Manufacturers need to use every advantage they have to stay profitable in today’s competitive environment, especially in low margin industries such as food manufacturing, pulp and paper, chemicals or packaging.
You look for measurement instruments that will help you keep your processes within tolerances, but it’s hard to know which one is best. In the past, no matter which measurement instruments you’ve tried, they never seem to work out.
The last thing you need is to reduce throughput, increase costs or produce more waste, before you give up - here are 10 tips for choosing the measurement instrument that's right for you.
- Know what you’re measuring — agree on what it is you want to measure. Is it line speed, product PH, thickness or moisture content? It may be all of these or more, but a multi-purpose measurement instrument probably won’t be as fast or accurate as devices built to do one thing well.
- Compare the speed of the test to the speed of your line — make sure that your maximum line speed is well within the measurement instrument's longest test time. If the times are too close, you may find you need to slow the line sometimes so the device can finish testing or provide accurate results.
- Check the MTBF (mean time between failure) — you may think you’ve found the perfect measuring instrument, but if it’s too delicate you’ll be shutting down production too often.
- Understand the preventive maintenance schedule — ideally, it won’t need servicing more often than the rest of the line equipment, but whatever the schedule make sure you follow it. You’ll get more accurate results and possibly prevent unplanned downtime.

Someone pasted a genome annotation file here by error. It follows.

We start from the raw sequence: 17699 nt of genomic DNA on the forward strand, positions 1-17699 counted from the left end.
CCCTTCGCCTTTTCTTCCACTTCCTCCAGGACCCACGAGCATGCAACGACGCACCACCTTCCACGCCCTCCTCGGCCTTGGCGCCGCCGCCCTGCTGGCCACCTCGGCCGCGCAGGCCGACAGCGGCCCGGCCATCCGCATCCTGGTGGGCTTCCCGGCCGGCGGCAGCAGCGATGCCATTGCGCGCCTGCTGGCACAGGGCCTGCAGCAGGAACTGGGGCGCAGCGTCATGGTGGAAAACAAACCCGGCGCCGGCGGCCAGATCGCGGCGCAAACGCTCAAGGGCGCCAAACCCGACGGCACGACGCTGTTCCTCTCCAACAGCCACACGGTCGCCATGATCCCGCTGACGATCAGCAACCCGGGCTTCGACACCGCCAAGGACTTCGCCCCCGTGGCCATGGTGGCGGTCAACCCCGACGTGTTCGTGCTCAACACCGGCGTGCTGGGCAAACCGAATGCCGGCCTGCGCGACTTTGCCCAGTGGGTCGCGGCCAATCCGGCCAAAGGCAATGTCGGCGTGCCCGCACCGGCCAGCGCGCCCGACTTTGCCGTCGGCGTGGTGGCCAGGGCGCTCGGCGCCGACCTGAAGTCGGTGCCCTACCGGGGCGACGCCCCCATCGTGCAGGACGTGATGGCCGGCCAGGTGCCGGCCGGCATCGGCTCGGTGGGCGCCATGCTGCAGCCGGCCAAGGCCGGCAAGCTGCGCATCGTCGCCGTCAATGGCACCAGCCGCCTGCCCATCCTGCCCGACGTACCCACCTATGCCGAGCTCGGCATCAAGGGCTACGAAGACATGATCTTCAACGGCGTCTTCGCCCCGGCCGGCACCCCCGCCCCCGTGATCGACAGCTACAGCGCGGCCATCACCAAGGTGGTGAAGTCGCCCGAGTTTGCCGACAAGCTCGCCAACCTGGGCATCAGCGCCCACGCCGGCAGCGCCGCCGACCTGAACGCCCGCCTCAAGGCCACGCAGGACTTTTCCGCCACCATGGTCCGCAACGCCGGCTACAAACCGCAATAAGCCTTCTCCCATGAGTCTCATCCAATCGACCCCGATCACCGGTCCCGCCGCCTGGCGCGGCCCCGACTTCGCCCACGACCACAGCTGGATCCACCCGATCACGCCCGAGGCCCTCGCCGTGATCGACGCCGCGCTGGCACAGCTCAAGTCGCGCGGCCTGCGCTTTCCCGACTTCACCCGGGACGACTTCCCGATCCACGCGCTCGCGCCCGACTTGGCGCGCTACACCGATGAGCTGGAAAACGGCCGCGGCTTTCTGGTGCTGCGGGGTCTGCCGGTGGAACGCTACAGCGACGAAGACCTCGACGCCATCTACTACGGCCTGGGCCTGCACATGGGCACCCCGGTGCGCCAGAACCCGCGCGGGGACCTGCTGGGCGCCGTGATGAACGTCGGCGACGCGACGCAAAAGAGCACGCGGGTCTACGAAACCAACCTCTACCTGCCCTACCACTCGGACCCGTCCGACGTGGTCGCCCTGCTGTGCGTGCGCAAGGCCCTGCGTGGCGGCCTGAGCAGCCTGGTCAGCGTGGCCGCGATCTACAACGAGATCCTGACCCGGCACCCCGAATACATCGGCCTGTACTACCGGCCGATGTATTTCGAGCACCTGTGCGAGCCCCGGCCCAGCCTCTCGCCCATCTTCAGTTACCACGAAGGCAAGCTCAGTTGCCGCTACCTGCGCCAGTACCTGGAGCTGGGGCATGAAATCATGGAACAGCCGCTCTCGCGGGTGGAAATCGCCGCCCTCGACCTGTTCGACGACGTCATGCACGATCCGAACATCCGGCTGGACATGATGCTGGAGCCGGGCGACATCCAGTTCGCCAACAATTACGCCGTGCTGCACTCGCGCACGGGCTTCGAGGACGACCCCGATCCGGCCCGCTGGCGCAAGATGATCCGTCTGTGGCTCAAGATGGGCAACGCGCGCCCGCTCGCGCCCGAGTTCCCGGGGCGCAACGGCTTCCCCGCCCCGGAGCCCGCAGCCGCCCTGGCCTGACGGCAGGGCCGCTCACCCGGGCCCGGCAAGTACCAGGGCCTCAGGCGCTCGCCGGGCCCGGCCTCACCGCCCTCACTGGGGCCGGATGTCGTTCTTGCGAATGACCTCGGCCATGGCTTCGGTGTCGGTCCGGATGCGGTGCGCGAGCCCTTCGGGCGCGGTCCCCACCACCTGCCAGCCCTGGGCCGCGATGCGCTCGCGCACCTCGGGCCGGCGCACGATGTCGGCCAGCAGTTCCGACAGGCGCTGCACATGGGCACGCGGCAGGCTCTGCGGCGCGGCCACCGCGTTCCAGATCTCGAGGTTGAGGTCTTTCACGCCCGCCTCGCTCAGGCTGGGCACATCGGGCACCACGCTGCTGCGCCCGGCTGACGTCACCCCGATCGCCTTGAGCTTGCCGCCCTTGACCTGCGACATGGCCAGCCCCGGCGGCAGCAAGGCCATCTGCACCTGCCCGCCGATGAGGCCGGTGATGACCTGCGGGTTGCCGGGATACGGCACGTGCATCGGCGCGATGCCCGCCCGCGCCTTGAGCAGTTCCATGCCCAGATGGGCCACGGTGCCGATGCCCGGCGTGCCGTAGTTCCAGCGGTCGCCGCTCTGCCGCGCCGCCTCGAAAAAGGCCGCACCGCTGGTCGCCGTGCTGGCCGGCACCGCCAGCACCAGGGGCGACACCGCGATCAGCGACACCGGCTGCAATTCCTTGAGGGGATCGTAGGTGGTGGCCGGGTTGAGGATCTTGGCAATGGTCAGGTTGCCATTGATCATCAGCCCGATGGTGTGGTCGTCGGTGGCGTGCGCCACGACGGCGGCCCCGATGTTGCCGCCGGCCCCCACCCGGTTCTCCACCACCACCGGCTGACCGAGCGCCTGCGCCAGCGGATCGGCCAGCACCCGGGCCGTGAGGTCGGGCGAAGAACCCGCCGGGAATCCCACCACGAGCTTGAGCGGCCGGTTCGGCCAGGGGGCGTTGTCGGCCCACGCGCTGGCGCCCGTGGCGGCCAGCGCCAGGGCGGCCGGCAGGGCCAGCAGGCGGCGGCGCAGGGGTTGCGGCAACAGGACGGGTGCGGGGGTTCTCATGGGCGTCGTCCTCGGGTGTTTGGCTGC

- Price out all consumables required — make sure you know every consumable item and its cost per production period. Sometimes the less expensive instrument may not actually be less expensive.
- Get maintenance and integration costs in writing — if you plan to integrate the measurement device directly into your line, make sure you get the costs in writing. If the vendor will be providing warranty services, find out if you have to send the device to the manufacturer for repair, or if the technician will come to you. It can make a big difference in how long the instrument is out of commission.
- Look for real-time alerts — you'll want to ensure that it not only measures things correctly but tells you when things start to go awry. If you can get alerts by text or email and in a monitoring console, that is ideal.
- Ensure that the test device’s tolerances are the same as or tighter than your tightest specs — if a measurement instrument can’t measure to your tolerances, it’s a waste of time and money.
- Know where important spare parts are stocked —when equipment breaks, you’ll want it back up and running fast, but that may depend on where the manufacturer stocks repair parts. If there’s a particularly fragile or long lead-time component, stock your own spare in house unless the manufacturer keeps spares close by.
- Map out alerts and get assurances in writing that the device complies with your specs — make a list of all the measurements and alerts you want, and get assurances that the instrument can handle them all. It’s a good idea to check this part with references as well as the manufacturer’s spec sheet.
And here's a bonus tip: Always check to see if you can get a written performance guarantee... that way you’ll know that you are covered should there be an issue.